Yet, Diane and I have been hiking in 100+ degree circumstances for years. We agree that it is not for everyone. But what we have found is that if the temperature goes up, all you have to do is drink more water, go a bit slower, and rest in the shade whenever possible. If you do these things, the heat doesn’t really matter. It won’t stop you. As a result, we don’t think about it too much. We don’t let it intimidate us.

The same applies to the climb out of the Canyon. From Bright Angel campground (at 2480 feet) the climb up on the Bright Angel trail to the south rim (at 6860 feet) is approximately 4420 feet. That’s climbing up about 84% of a mile, spread over a distance of 9.5 miles. Most people look at these numbers and worry so much about them that they become intimidated by them, to the point that many decide never to even try the hike. Of those who do, many can’t get these facts out of their mind every step up the trail. I know, because I felt that way the first few times I hiked out of the canyon. I kept thinking, “We’ve been hiking for an hour and we’ve only gained about 500 feet. This is never going to end!”

The result of these worries is that people begin to hurry their hike. They want to get to the rim and get it over with as fast as possible. They walk faster than they should. They stop to rest less than they should. And those who don’t carry hydration bladders and have to stop and remove their packs to get at their water drink less in order to waste less time.

All wrong!

The key to enjoying the Grand Canyon (as well as most hiking) is to take your time. You should never rush. In fact, one of the best pieces of advice I have ever gotten was from a ranger at Phantom Ranch. She explained that it is very easy to climb out of the Canyon. All you do is never walk so fast that you can’t hold a conversation. If you start to breath too heavily and can’t talk, you simply slow down, take smaller steps, and regain your breath. You don’t stop, however. You simply take it slower.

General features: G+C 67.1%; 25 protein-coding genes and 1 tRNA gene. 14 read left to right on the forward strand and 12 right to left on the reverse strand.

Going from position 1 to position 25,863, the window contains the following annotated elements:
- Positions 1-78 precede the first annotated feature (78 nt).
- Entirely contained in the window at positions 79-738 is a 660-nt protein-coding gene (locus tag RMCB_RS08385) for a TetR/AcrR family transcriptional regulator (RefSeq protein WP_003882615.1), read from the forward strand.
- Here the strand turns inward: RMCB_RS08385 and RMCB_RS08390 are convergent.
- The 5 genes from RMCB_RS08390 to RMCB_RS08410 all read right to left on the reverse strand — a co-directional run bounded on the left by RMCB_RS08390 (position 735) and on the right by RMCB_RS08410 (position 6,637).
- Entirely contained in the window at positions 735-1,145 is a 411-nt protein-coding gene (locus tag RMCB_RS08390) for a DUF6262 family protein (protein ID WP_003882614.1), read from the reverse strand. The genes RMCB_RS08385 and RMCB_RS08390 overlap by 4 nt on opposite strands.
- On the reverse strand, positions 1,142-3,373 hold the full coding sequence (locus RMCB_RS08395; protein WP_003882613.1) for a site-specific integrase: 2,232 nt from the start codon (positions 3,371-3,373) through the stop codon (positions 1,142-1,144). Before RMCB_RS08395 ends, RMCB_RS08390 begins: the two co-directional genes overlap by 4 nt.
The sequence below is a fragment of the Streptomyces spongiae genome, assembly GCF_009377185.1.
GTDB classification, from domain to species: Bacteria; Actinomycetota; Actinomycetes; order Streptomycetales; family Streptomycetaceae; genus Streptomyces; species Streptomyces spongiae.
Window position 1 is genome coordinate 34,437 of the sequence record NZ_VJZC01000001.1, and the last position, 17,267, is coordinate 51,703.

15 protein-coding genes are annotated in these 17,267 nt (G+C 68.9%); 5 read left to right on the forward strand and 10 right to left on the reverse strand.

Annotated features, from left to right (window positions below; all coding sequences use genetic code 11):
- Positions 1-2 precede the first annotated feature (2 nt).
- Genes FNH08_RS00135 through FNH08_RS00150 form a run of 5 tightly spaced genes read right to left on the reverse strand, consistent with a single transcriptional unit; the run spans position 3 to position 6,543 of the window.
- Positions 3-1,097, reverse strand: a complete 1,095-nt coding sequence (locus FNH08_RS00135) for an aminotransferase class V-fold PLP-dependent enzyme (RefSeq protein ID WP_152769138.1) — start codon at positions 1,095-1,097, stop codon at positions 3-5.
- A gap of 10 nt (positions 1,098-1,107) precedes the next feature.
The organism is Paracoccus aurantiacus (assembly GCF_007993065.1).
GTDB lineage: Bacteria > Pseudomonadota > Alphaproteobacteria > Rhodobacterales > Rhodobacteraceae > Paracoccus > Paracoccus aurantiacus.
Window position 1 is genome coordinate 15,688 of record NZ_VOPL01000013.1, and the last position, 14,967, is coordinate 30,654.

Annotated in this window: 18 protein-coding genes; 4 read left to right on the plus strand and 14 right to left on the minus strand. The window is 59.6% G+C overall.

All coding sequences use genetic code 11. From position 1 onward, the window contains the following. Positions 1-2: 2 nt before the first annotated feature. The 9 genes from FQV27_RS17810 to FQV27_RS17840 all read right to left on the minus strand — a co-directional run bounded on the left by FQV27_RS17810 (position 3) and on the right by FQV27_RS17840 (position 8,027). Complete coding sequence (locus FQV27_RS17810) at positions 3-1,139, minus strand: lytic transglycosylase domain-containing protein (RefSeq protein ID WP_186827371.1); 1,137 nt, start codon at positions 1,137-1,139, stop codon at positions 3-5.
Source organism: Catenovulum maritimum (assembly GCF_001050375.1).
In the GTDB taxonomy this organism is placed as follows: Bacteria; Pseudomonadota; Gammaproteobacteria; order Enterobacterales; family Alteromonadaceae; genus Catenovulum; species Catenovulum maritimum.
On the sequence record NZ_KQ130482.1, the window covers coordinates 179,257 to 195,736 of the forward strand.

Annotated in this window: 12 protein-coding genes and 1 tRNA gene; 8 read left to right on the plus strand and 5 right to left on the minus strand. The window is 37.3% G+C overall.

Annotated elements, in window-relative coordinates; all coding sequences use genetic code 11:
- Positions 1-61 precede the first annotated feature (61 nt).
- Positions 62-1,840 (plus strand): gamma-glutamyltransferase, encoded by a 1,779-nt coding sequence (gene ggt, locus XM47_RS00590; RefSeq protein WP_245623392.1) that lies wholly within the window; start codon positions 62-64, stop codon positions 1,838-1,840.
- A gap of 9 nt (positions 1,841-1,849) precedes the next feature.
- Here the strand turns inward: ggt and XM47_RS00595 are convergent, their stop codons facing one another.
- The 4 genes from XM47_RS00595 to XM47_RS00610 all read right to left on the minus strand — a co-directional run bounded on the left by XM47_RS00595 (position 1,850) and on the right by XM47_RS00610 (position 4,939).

For example, I hike very slowly up hill. If I go too fast my heart begins to pound and I can’t get my breath and will quickly have to stop. However, if I walk steadily but very slowly I never have to stop, and can keep going for as long as I want.

It is therefore not unusual for me to be passed repeatedly by others. They zip past me but soon have to stop to rest. I meanwhile just keep on slogging away at a slow but steady pace. Soon I catch up and pass them. They get up and zip past me again, but this time don’t quite get as far ahead before they have to stop to rest. After awhile I slog past again. Up they go, zipping by, but now passing me by even less distance before stopping to rest. This repeats several times, until eventually, they can’t even catch up to me when they need to rest.

When climbing out of the canyon last week this happened again and again. I’d sooner or later suggest as I walked by that if they’d slow down they’d make better time, but almost never would anyone take this advice. In the end, they would all get left in the dust.

This rule applies just as much to issues of water and rest. It is very important to rest periodically, loosening or even removing the boots and raising the feet so that they can cool down. A five to ten minute rest like this every two hours will allow you to hike farther and faster with less exhaustion.